This year marks the completion of a three-year backcountry construction boom at the Green Mountain Club. Paid crews and volunteers finished five new shelters, more than in any year since 1963. The average shelter has lasted about 30 years before wear, tear and damage made it inhabitable. But with better designs and standards we are dramatically increasing the expected longevity of new shelters, which should serve hikers better and reduce repair needs in the long run.
Shelter Construction in 2023
The new shelter is located 1.2 miles south of its previous site, and farther from the road. Site preparation, the foundation, piers, floor system and privy were completed in 2022. The GMC Special Projects Crew and volunteer Chip Swanson built the shelter in five working weeks in 2023.
Seth Warner Shelter
The new shelter is located two miles north from the previous site, and farther from the road to reduce nuisance use. Much work was done in 2021 and 2022, thanks to volunteer Jonathan Bigelow, who precut the frame before a helicopter airdrop of materials in 2022. Jonathan and other volunteers assembled the shelter kit in 2022, and the Long Trail Patrol completed final site work and cut the new spur trail early in 2023.
Stratton View Shelter
Begun in 2021 and completed in 2023, the shelter was designed to increase overnight capacity at Stratton Pond, the busiest overnight site in Vermont. Dave Hardy, former director of field programs, began planning the shelter more than ten years ago as part of the Stratton Pond Management Plan and associated trail relocations. A shelter at the same spot was removed in the 1990s.
The historic cabin received a new roof, floor, woodstove, repairs to its framing, and replacement of 30 percent of its siding. The cabin, originally built in 1928 for state fire lookouts, houses GMC caretakers. Hugh and Jeanne Joudry spent the better part of 50 years there, first as lookouts and then as caretakers; now many will follow them.
Jean Haigh Cabin
Jean Haigh Cabin on Wheeler Pond was finished, replacing Beaver Dam Cabin, removed in 2018. It is insulated, sleeps eight, has a screened porch and a woodstove, and will be fully ADA accessible. GMC’s volunteer camps committee completed design and planning with architectural help from Chad Forcier. Justin Towers, Ry Samosiuk, and various iterations of construction crews and special projects crews carried out construction.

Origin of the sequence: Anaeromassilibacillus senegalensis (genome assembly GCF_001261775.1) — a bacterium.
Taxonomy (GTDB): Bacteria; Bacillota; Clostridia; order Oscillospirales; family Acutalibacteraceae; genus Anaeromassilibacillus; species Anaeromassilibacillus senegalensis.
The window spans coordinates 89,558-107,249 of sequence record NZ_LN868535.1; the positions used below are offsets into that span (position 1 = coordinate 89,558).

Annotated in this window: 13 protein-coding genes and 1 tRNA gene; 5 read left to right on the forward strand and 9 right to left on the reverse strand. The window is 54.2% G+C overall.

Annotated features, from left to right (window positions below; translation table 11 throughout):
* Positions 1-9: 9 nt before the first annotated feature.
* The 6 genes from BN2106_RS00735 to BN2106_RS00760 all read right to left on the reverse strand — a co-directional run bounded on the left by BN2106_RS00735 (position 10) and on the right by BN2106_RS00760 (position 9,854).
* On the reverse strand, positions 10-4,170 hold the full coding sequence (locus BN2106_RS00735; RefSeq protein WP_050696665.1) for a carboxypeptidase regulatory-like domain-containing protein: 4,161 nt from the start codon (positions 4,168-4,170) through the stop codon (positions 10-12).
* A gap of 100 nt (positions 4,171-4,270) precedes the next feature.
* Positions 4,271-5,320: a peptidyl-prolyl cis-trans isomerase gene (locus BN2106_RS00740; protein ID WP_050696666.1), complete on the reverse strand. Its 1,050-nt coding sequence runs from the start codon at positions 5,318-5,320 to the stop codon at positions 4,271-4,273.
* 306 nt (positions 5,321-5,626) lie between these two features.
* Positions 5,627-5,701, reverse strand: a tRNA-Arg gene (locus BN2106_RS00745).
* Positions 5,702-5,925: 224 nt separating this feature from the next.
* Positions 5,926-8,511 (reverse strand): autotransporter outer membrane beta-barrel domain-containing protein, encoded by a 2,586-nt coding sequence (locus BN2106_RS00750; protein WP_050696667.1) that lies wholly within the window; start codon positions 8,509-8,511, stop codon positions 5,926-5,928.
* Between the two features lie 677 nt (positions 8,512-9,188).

Not only were the five new shelters completed in 2023, crews and volunteers in 2021 and 2022 also complete major repairs on Emily Proctor, Puffer, Cooley Glen, Melville Nauheim, and Kid Gore Shelters. Read more about these projects in past “Field Notes” in archived editions of the Long Trail News.
Why, and how, did we take on so many large projects and complete them in a single season, despite disruptive flooding? A few factors are at play:
Construction Yesterday Versus Today
The evolution of Long Trail and Appalachian Trail shelters mirrored the evolution of the trails. Initially trail builders converted old camps, or built new but in rustic styles. Donors financed some paid crews, but most construction was volunteer driven. Designs, locations, and prioritization of shelters depended heavily on volunteers’ preferences and skills.
Many Long Trail shelters went up in the 1960s, thanks to U.S. Forest Service funding in response to a backpacking boom. They were adequate for their time, but many were poorly built by today’s standards. Some had no lateral bracing, so they are prone to tipping or leaning. Some were built on piers sitting on the ground, so freezing and thawing causes repeated damage.
Shelters often burned down in the era of wood fires and woodstoves, so longevity of replacements wasn’t a priority. Woodstoves and dumps were removed in the 1970s, part of an overall shift in backcountry management. GMC also hired its first permanent employee then, and doubled down on efforts to educate and serve the growing hiking public.